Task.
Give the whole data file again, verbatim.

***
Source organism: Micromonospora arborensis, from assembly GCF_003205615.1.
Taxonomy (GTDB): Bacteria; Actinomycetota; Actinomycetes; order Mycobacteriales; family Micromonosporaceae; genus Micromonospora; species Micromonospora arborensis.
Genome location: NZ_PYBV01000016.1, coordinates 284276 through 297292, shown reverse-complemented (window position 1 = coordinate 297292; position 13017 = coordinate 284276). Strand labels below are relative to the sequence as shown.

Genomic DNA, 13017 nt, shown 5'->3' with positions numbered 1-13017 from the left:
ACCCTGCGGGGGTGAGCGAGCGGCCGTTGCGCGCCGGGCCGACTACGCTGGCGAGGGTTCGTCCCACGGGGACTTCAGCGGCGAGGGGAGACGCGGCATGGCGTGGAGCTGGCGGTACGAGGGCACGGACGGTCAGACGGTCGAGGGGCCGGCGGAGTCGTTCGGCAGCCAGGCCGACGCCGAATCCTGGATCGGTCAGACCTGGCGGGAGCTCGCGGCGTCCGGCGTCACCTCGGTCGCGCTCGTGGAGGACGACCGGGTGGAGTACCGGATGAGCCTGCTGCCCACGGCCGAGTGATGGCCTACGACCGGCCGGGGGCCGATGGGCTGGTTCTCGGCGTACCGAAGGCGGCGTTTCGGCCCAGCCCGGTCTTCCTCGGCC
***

Source organism: Micromonospora arborensis, from assembly GCF_003205615.1.
Taxonomy (GTDB): Bacteria; Actinomycetota; Actinomycetes; order Mycobacteriales; family Micromonosporaceae; genus Micromonospora; species Micromonospora arborensis.
Genome location: NZ_PYBV01000016.1, coordinates 284276 through 297292, shown reverse-complemented (window position 1 = coordinate 297292; position 13017 = coordinate 284276). Strand labels below are relative to the sequence as shown.

Genomic DNA, 13017 nt, shown 5'->3' with positions numbered 1-13017 from the left:
ACCCTGCGGGGGTGAGCGAGCGGCCGTTGCGCGCCGGGCCGACTACGCTGGCGAGGGTTCGTCCCACGGGGACTTCAGCGGCGAGGGGAGACGCGGCATGGCGTGGAGCTGGCGGTACGAGGGCACGGACGGTCAGACGGTCGAGGGGCCGGCGGAGTCGTTCGGCAGCCAGGCCGACGCCGAATCCTGGATCGGTCAGACCTGGCGGGAGCTCGCGGCGTCCGGCGTCACCTCGGTCGCGCTCGTGGAGGACGACCGGGTGGAGTACCGGATGAGCCTGCTGCCCACGGCCGAGTGATGGCCTACGACCGGCCGGGGGCCGATGGGCTGGTTCTCGGCGTACCGAAGGCGGCGTTTCGGCCCAGCCCGGTCTTCCTCGGCC